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Except that Bush took America to war, dragging many others in with it, and created a mess that is proving exceedingly difficult retract from. Extremism what ever it's source is always ugly and the extremist government of Afghanistan at that time encapsulated teh ugliness in all it's facets, but the cost of America's reaction is hard to bear.

The challeng on JA is to react appropriately, and I have a great fear that the Government will overreact in some areas, at great cost, and won't do enough in others. The result will be more population control, eroding of freedoms, more division, more costs, and more anger and frustration.

Spot on

While you note the similarities of these respective leaders’ responses the two countries are of course at completely different ends of world power rankings. So if you give us the USA, a bloody nose, we will knock your head off in return. And they tried to, because they could. On the other hand, the power and effectiveness of passive resistance or defence is often overlooked. Because of out country’s circumstances, ie complete opposite to the USA, this is our given pathway. No chest beating, sabre rattling, just compassion and dignity. Our Prime Minister has acted accordingly and with quite some capability. She is to be applauded and it makes perfect sense for NZ to put its major effort into putting its house in order, before anything else, to ascertain where we have gone wrong and install as many safeguards as possible to avert any reoccurrence.

Bush's clumsy actions are easy to criticise but consider what the world might look like had the USA not engaged with militant Islamism.

The second Gulf War didn't turn out very well. It was to the benefit of a few, but caused the deaths of millions.

Macadder. 460,000 is the generally accepted number. When you say it was 'to the benefit of the few' are you referring to the 50,000 Iraqis who were dying horrid deaths at Saddams hands each year that now are not? Too late for the hundreds of thousands of murdered bodies currently being exhumed, the thousands gassed in his Halabja gas attack, countless victims of his crushing of the Shia revolt and marsh Arab extinctions and I million deaths from his war against Iran. Iraq is still in a terrible state but for the first time in decades the country has some hope and the region is rid of one of history's monsters.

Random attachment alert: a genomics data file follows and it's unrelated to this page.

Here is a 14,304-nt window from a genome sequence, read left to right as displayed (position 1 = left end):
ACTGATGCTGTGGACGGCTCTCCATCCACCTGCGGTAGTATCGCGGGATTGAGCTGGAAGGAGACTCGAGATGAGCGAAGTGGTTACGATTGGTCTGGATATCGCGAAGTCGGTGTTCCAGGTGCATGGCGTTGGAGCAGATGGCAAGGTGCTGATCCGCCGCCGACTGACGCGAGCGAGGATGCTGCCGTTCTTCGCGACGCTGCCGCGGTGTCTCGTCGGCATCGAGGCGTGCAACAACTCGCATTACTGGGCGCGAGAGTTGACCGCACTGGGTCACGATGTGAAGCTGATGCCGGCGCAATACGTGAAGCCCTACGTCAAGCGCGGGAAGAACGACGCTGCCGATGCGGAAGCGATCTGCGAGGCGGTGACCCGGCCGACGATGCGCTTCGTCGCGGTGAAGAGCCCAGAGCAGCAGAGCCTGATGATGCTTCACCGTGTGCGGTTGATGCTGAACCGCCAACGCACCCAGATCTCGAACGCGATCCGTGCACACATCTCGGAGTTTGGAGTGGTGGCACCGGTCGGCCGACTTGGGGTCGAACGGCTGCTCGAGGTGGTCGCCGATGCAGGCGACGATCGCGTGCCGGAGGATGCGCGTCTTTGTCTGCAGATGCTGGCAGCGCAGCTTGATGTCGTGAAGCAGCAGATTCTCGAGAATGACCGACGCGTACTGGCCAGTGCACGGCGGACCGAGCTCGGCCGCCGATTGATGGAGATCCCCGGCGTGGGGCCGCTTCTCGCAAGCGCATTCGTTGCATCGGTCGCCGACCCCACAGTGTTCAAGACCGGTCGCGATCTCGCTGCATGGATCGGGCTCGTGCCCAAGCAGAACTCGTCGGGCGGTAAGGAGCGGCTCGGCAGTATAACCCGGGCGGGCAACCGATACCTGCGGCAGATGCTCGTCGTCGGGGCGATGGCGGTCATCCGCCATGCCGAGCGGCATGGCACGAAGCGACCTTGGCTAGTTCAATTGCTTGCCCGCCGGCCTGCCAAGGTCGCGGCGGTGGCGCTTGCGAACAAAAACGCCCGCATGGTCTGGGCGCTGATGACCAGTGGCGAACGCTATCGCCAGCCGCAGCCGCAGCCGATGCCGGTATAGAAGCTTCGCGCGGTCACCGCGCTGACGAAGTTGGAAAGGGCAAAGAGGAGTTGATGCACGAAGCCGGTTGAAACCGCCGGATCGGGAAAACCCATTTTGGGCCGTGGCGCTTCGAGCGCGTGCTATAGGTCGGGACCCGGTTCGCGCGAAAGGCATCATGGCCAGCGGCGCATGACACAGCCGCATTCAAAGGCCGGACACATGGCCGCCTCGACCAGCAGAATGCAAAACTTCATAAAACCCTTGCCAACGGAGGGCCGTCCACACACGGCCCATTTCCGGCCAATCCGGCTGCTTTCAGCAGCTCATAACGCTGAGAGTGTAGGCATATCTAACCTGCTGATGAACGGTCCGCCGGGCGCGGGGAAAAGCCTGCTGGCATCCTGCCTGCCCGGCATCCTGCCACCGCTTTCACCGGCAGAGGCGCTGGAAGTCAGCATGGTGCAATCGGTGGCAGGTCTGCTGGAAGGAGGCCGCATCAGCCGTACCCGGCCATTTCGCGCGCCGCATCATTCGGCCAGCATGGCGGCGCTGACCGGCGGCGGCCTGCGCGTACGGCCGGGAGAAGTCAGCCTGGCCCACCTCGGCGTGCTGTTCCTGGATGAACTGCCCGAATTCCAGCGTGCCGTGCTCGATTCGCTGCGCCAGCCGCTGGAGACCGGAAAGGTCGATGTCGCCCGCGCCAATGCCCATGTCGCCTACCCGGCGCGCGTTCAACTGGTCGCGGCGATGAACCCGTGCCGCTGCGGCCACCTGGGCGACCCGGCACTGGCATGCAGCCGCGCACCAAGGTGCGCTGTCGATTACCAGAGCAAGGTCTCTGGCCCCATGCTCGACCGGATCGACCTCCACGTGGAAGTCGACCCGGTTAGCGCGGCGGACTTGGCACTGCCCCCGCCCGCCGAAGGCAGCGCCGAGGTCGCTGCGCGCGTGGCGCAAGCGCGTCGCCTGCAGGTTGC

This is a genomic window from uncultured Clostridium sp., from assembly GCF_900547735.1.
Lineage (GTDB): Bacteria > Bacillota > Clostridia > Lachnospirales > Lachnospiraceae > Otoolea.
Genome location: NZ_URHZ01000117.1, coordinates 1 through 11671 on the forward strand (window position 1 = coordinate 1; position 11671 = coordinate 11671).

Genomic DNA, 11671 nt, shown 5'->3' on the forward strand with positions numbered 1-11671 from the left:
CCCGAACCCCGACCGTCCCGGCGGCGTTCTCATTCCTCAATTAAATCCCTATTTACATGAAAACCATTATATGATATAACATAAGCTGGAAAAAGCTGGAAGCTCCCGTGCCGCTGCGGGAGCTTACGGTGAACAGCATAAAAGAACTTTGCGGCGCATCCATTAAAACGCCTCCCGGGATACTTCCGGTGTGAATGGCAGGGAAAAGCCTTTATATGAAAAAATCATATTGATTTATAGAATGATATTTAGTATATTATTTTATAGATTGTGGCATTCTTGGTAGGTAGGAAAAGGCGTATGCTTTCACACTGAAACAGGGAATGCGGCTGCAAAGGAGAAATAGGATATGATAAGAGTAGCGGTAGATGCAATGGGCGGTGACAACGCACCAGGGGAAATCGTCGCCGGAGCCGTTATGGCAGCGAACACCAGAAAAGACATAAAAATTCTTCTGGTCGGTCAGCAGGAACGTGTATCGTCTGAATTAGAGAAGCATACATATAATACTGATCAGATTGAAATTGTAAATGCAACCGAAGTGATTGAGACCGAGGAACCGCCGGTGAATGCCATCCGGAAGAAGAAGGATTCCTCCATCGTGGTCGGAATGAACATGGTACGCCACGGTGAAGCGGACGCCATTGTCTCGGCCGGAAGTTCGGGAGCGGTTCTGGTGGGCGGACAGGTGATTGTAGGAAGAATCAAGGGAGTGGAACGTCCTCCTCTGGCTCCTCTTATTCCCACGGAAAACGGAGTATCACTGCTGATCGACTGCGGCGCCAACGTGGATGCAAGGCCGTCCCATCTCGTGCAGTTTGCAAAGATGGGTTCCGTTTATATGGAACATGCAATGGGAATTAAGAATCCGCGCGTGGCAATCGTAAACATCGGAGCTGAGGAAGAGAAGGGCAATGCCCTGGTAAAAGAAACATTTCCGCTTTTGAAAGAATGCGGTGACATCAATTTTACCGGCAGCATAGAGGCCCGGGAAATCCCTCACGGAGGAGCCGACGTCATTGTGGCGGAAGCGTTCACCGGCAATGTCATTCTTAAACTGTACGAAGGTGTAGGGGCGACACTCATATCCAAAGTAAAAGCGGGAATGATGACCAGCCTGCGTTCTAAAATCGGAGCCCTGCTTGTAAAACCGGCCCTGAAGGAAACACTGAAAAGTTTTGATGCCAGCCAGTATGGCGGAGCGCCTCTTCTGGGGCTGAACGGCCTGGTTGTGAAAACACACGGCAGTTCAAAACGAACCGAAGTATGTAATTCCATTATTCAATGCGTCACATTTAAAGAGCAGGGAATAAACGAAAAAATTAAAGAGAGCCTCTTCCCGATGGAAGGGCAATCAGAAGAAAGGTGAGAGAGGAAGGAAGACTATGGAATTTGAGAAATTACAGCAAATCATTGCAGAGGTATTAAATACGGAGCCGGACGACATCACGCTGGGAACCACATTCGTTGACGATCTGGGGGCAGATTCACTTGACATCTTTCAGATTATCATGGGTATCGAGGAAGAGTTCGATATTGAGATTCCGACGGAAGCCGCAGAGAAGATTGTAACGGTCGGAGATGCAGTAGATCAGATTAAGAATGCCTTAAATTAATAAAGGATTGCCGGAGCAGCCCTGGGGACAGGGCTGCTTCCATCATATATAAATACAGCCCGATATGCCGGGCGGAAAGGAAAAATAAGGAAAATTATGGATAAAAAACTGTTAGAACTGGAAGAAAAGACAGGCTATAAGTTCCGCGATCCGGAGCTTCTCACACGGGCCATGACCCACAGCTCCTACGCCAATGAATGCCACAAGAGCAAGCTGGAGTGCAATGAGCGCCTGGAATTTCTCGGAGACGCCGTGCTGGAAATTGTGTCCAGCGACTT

Mr Dunne writes the Prime Minister is genuinely trying to her best. Well she is succeeding in the opinion of everyone I have spoken to. I have always thought Andrew Little would be a better prime minister (not a view commonly shared but he has more experience of work in the real world) but I cannot imagine him being so effective at expressing the grief and determinaion of NZ. My wife says it is because she is a woman - please pardon my sexist agreement.

Your wife is very smart, and don't be afraid to tell her. i agree with her, i cannot see a bloke being able to communicate and act in the way that JA has in this event. I hope and believe that this event and JAs leadership in response to it has been cathartic for NZ, and it will be ironic that such an act of hate will draw us into a more open, accepting and respectful community and country.

I have considered the language of greetings; in english we say "Hello", which does not mean much at all. In Te Reo we often say "Kia Ora" which wishes good health. But Islam greets people with "As salamu alaykum" or Peace be upon you, and is responded to "wa alaykumu salam". the wishing peace is the highest form, as good health will come from being at peace. In Te Reo this would be "Kia tau te rangimarie" and can be responded in kind. This is the challenge, however you greet people in what ever language wish them peace.

In Vulcan *symbol goes into error* "live long and prosper"

Much as I applaud the Prime Ministers leadership since last Friday I'm actually a little confused about the current governments position on terrorism. This week we appealed for global cooperation but at the start of the month declined to seek the extradition of a New Zealander who joined ISIS and was now in Kurdish custody. If we are going to be a proactive force for good, which I hope we are, we need to make sure our decisions align with our stated goal.


Killing innocent people, no matter who they are, is an atrocity, period.

However, underneath this ugly wound, there have been decades of lack of discussion, deliberate ignorance and even cover-ups on issues around refugee, religion, crash of civilization, fairness, equal treatment, mutual respect, and extreme political correctness in all western democratic countries, which could be the causes.